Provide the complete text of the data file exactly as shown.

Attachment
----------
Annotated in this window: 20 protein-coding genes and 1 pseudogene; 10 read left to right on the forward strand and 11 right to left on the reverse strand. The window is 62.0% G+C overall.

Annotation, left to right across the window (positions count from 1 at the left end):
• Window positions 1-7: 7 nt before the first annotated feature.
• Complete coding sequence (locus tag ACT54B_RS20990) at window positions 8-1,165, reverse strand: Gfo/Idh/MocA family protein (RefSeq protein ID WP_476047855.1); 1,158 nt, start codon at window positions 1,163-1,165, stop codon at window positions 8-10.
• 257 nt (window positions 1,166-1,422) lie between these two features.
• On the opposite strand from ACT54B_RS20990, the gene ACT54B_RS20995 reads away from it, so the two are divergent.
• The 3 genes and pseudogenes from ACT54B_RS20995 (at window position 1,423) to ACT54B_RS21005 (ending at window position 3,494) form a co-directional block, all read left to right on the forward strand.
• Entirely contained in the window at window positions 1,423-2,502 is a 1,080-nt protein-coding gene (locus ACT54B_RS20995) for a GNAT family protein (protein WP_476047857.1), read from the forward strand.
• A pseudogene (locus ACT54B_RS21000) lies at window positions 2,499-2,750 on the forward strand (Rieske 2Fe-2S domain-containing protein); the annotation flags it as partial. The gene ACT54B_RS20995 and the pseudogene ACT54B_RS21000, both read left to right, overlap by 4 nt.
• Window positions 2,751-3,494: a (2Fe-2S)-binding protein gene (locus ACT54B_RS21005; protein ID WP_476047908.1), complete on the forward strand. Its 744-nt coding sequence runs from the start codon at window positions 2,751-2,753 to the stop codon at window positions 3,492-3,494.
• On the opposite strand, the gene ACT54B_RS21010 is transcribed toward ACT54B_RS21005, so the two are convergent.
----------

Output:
Annotated in this window: 20 protein-coding genes and 1 pseudogene; 10 read left to right on the forward strand and 11 right to left on the reverse strand. The window is 62.0% G+C overall.

Annotation, left to right across the window (positions count from 1 at the left end):
• Window positions 1-7: 7 nt before the first annotated feature.
• Complete coding sequence (locus tag ACT54B_RS20990) at window positions 8-1,165, reverse strand: Gfo/Idh/MocA family protein (RefSeq protein ID WP_476047855.1); 1,158 nt, start codon at window positions 1,163-1,165, stop codon at window positions 8-10.
• 257 nt (window positions 1,166-1,422) lie between these two features.
• On the opposite strand from ACT54B_RS20990, the gene ACT54B_RS20995 reads away from it, so the two are divergent.
• The 3 genes and pseudogenes from ACT54B_RS20995 (at window position 1,423) to ACT54B_RS21005 (ending at window position 3,494) form a co-directional block, all read left to right on the forward strand.
• Entirely contained in the window at window positions 1,423-2,502 is a 1,080-nt protein-coding gene (locus ACT54B_RS20995) for a GNAT family protein (protein WP_476047857.1), read from the forward strand.
• A pseudogene (locus ACT54B_RS21000) lies at window positions 2,499-2,750 on the forward strand (Rieske 2Fe-2S domain-containing protein); the annotation flags it as partial. The gene ACT54B_RS20995 and the pseudogene ACT54B_RS21000, both read left to right, overlap by 4 nt.
• Window positions 2,751-3,494: a (2Fe-2S)-binding protein gene (locus ACT54B_RS21005; protein ID WP_476047908.1), complete on the forward strand. Its 744-nt coding sequence runs from the start codon at window positions 2,751-2,753 to the stop codon at window positions 3,492-3,494.
• On the opposite strand, the gene ACT54B_RS21010 is transcribed toward ACT54B_RS21005, so the two are convergent.